Time Change and Sleep

Spring Time Change

On Saturday night, March 10, you can go through your house and move your clocks one hour forward. The problem is that your child does not have a button which allows you to adjust their body clock. Spring ahead Daylight Saving Time means you will lose an hour on Sunday, March 11. If your child is already sleep deprived, a lost hour will not help.

If your child is a good sleeper and well-rested, he/she can handle the spring time change. It takes about a week for the body to completely adjust. Keep following the same healthy sleep habits.

If you have a little early bird who is waking up at 5 AM, that will now become 6 AM, which might be more tolerable. That is the Good News.

Bedtime can be the Bad News.  The sun will be up later in the evening making the world pretty bright when you are trying to put your child to sleep. You will be attempting to get your child to bed an hour earlier then their body clock is used to. It will be a bigger challenge for your child to sleep.

Do not allow your child to stay up later hoping they will sleep longer and better. Staying up later has the opposite effect. An overtired child will have more trouble falling asleep and difficulty staying asleep during the night.

When the sun is still bright and your child is not as tired, it is easy to let bedtime slide later. However, morning will still come an hour earlier.  Most of us have a schedule to follow and must be at school or work at the same time each day. We do not have the luxury of sleeping as long as we desire in the morning. If the bedtime slides later and your morning starts as usual, your child will be getting less sleep. This leads to a tired, grouchy child who has difficulty waking up and difficulty learning.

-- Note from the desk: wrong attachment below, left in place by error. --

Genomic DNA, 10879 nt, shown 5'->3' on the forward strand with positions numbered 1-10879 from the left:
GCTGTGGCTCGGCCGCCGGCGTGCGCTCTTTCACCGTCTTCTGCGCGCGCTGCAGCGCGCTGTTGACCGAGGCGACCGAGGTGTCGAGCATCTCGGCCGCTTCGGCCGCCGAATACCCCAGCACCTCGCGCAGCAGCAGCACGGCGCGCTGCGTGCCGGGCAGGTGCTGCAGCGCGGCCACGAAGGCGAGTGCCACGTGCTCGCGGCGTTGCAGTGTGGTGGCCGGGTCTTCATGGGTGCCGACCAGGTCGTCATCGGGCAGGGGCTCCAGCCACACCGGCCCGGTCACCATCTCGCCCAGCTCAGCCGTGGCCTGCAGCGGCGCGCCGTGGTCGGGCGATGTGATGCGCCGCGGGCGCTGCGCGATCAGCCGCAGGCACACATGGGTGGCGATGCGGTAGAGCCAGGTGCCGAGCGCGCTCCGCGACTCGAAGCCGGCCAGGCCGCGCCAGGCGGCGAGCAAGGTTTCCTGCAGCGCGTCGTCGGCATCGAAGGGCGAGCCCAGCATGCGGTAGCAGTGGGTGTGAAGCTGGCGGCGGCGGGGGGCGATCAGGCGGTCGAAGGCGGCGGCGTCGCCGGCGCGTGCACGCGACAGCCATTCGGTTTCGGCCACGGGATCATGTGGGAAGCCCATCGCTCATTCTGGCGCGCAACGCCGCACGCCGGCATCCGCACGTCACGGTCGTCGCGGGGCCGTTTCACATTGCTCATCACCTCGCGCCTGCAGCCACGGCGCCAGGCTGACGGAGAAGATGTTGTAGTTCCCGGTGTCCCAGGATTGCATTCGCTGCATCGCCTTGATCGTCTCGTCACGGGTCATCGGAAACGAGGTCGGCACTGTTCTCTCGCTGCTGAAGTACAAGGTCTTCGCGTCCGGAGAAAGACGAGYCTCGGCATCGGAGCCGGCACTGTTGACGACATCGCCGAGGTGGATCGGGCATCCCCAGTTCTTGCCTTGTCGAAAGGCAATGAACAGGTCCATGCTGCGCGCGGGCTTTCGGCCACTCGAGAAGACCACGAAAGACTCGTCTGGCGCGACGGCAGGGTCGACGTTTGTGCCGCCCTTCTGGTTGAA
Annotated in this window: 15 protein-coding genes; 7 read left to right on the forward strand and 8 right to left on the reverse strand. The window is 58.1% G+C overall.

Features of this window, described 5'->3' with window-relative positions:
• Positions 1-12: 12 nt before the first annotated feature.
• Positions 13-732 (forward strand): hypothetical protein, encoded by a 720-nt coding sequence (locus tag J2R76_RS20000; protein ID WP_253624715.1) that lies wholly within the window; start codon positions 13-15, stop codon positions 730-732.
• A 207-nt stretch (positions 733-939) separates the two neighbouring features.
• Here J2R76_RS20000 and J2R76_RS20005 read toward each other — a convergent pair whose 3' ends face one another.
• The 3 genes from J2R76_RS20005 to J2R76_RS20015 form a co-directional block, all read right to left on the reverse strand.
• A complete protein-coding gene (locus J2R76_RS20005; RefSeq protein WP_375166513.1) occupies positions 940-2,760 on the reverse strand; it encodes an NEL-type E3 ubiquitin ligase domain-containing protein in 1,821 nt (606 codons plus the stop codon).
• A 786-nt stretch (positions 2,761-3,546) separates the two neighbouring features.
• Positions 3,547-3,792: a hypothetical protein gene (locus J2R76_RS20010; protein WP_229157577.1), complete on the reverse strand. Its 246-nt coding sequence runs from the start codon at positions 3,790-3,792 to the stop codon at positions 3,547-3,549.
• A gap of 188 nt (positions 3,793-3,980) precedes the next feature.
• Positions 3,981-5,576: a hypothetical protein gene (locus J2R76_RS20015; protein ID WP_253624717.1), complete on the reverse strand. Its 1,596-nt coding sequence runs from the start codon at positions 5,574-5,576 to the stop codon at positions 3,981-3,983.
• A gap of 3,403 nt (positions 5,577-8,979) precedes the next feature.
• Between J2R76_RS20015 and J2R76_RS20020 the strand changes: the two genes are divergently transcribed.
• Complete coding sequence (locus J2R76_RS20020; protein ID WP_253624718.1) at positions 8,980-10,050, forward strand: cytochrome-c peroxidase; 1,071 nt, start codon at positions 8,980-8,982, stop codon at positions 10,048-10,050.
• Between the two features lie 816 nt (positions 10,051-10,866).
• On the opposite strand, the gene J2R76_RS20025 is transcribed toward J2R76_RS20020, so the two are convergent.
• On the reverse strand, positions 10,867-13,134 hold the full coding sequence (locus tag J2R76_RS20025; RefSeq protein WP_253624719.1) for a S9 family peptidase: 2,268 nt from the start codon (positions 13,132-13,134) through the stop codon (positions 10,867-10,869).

One solution to dealing with Daylight Saving Time is to move the bedtime earlier by 15 minutes every day, starting on Wednesday, March 7. It is helpful to move feedings and naps 15 minutes earlier each day also.  The result is that your child will be ready when you move the clocks ahead one hour on Sunday, March 11.

When should sleep begin for your child?

The most restorative sleep is in the early portion of the night. The sleep cycles at the beginning of the night are longer and deeper than the sleep toward morning.  The deep sleep allows the brain to move previous learning like the many new things your child is discovering each day into long-term memory.

The brain and body are both refreshed during the deep sleep portion of the cycles. I always promote an early bedtime to get the most restorative sleep and the correct amount of sleep your child needs. A well-rested child is a happier and healthier child.

To help move your child’s biological clock earlier for the spring time change, expose your child to morning sun or bright light when they wake in the morning. Avoid the late afternoon sunlight. Begin to dim the lights in your home an hour before bedtime. Keep that last hour before bedtime relaxing and calming to prepare your child’s body for sleep.

Use blackout curtains or blinds to block the light when you are putting your child to bed. The blackout curtains also keep their room dark to prevent waking too early in the morning. Light tells the body to wake up and can interfere with sleep. If your child needs a night light in their room, make sure the light is red or orange which will not interfere with sleep.

Spring is a time of new beginnings. Start your spring with a well-rested child and a well-rested family.

Arlene Fryling

Arlene is a registered nurse and certified sleep consultant for children 0-5 years. She has cared for premature, sick, and many healthy babies. For over 15 years she has taught expectant parents how to care for their newborns through classes teaching basic baby care, infant massage classes, and moderating support groups for new moms as they deal with parenting issues.

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